In accordance with the embodiments shown in FIGS. 111 and 12, a grazing incidence collector 10 may be combined with a contaminant trap 9 described hereinabove. The provision of a grazing incidence collector 10 is based on the fact that there is no direct line of sight view through a collector, i.e. both photons and debris particles impinge on the optical coating of the collector 10. By making the optical coating regenerative, i.e. by providing a liquid coating on the collector 10, the contamination will not decrease the optical performance. This collector 10 is relatively closed, and separated from a conventional collector. The transmission of the system is optimized since the angle of incidence on the Sn-covered layers is very small.

Although specific reference may be made in this text to the use of lithographic apparatus in the manufacture of ICs, it should be understood that the lithographic apparatus described herein may have other applications, such as the manufacture of integrated optical systems, guidance and detection patterns for magnetic domain memories, flat-panel displays, liquid-crystal displays (LCDs), thin-film magnetic heads, etc. The skilled artisan will appreciate that, in the context of such alternative applications, any use of the terms “wafer” or “die” herein may be considered as synonymous with the more general terms “substrate” or “target portion”, respectively. The substrate referred to herein may be processed, before or after exposure, in for example a track (a tool that typically applies a layer of resist to a substrate and develops the exposed resist), a metrology tool and/or an inspection tool. Where applicable, the disclosure herein may be applied to such and other substrate processing tools. Further, the substrate may be processed more than once, for example in order to create a multi-layer IC, so that the term substrate used herein may also refer to a substrate that already contains multiple processed layers.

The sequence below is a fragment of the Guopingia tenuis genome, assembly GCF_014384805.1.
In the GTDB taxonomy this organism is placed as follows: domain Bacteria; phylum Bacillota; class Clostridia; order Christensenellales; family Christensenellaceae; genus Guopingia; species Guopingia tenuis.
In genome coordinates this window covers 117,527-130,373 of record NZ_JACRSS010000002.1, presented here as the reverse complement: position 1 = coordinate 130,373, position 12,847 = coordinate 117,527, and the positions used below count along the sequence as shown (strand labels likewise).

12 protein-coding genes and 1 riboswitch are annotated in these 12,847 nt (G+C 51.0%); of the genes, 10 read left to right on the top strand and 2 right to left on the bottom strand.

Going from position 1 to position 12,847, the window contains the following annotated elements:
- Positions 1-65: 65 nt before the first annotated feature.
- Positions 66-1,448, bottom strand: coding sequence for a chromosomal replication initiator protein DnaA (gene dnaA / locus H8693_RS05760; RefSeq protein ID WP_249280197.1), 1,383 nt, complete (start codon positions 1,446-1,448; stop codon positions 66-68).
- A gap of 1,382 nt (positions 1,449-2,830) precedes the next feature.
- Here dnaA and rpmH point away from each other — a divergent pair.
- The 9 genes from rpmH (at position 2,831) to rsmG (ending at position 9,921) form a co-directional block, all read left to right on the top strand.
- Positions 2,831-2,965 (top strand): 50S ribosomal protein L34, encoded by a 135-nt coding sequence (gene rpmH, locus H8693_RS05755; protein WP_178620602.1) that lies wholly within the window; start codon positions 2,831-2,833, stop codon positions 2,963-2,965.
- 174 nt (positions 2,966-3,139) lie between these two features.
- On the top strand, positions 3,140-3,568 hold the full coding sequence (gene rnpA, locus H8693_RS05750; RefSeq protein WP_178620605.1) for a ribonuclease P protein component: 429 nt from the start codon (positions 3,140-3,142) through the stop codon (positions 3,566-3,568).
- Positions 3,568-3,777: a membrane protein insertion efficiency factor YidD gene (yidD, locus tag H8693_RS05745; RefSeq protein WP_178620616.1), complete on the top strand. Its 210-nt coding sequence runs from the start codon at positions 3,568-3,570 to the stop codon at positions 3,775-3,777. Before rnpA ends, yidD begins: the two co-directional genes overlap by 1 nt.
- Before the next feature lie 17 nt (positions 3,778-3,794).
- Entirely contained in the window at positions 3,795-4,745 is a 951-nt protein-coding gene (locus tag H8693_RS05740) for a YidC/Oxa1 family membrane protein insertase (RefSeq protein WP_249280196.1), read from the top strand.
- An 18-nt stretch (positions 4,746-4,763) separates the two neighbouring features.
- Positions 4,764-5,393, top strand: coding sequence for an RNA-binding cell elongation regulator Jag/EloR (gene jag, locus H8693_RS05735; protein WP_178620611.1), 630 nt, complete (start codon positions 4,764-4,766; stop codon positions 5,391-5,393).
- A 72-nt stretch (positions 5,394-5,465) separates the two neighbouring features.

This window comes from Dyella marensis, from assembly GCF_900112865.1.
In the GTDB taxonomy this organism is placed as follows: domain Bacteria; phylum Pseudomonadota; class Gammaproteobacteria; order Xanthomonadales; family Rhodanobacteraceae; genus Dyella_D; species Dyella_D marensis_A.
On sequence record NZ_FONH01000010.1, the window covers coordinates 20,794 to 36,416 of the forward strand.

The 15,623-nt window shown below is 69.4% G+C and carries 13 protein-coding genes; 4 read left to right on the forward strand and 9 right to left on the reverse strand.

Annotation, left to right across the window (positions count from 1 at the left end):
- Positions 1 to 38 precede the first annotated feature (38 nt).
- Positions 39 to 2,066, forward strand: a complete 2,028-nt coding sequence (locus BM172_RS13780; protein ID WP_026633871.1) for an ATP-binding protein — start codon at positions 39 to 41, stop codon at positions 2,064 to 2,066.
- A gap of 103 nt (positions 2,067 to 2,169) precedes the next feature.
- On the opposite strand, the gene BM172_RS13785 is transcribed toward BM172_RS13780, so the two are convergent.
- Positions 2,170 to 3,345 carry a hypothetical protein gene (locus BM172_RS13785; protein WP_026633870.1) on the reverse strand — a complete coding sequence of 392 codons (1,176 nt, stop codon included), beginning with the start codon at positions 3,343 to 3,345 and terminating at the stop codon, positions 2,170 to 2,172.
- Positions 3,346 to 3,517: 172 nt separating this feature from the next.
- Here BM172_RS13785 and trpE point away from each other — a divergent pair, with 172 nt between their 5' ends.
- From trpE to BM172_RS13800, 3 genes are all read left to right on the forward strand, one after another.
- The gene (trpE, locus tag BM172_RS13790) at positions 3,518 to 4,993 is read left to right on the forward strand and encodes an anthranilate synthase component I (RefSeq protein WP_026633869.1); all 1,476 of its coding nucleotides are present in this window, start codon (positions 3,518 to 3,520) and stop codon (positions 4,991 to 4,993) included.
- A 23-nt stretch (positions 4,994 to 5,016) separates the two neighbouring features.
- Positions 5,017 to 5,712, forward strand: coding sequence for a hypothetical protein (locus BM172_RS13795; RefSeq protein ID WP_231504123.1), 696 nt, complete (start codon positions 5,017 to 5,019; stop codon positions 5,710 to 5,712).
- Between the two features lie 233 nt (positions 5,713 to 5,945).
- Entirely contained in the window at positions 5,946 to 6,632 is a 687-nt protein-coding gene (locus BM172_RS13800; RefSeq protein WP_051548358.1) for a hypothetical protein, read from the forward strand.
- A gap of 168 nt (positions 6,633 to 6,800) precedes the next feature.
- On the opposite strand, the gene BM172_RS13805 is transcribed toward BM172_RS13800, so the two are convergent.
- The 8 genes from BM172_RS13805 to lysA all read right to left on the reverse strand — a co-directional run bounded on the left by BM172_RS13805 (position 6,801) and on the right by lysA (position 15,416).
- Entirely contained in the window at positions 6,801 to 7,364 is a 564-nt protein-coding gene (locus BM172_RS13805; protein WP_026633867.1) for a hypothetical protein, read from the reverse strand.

Although specific reference may have been made above to the use of embodiments of the invention in the context of optical lithography, it will be appreciated that the invention may be used in other applications, for example imprint lithography, and where the context allows, is not limited to optical lithography. In imprint lithography a topography in a patterning device defines the pattern created on a substrate. The topography of the patterning device may be pressed into a layer of resist supplied to the substrate whereupon the resist is cured by applying electromagnetic radiation, heat, pressure or a combination thereof. The patterning device is moved out of the resist leaving a pattern in it after the resist is cured.

The terms “radiation” and “beam” as used herein encompass all types of electromagnetic radiation, including ultraviolet (UV) radiation (e.g. having a wavelength of or about 365, 355, 248, 193, 157 or 126 nm) and extreme ultra-violet (EUV) radiation (e.g. having a wavelength in the range of 5-20 nm), as well as particle beams, such as ion beams or electron beams.

The term “lens”, where the context allows, may refer to any one or combination of various types of optical components, including refractive, reflective, magnetic, electromagnetic and electrostatic optical components.

While specific embodiments of the invention have been described above, it will be appreciated that the invention may be practiced otherwise than as described. For example, the invention may take the form of a computer program containing one or more sequences of machine-readable instructions describing a method as disclosed above, or a data storage medium (e.g. semiconductor memory, magnetic or optical disk) having such a computer program stored therein.

The descriptions above are intended to be illustrative, not limiting. Thus, it will be apparent to one skilled in the art that modifications may be made to the invention as described without departing from the scope of the claims set out below.

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Classifications
U.S. Classification250/492.2, 250/504.00R, 355/30
International ClassificationG01J3/10, G03B27/52, G21G5/00
Cooperative ClassificationB82Y10/00, G03F7/70916, G03F7/70166
European ClassificationB82Y10/00, G03F7/70D16D, G03F7/70P8B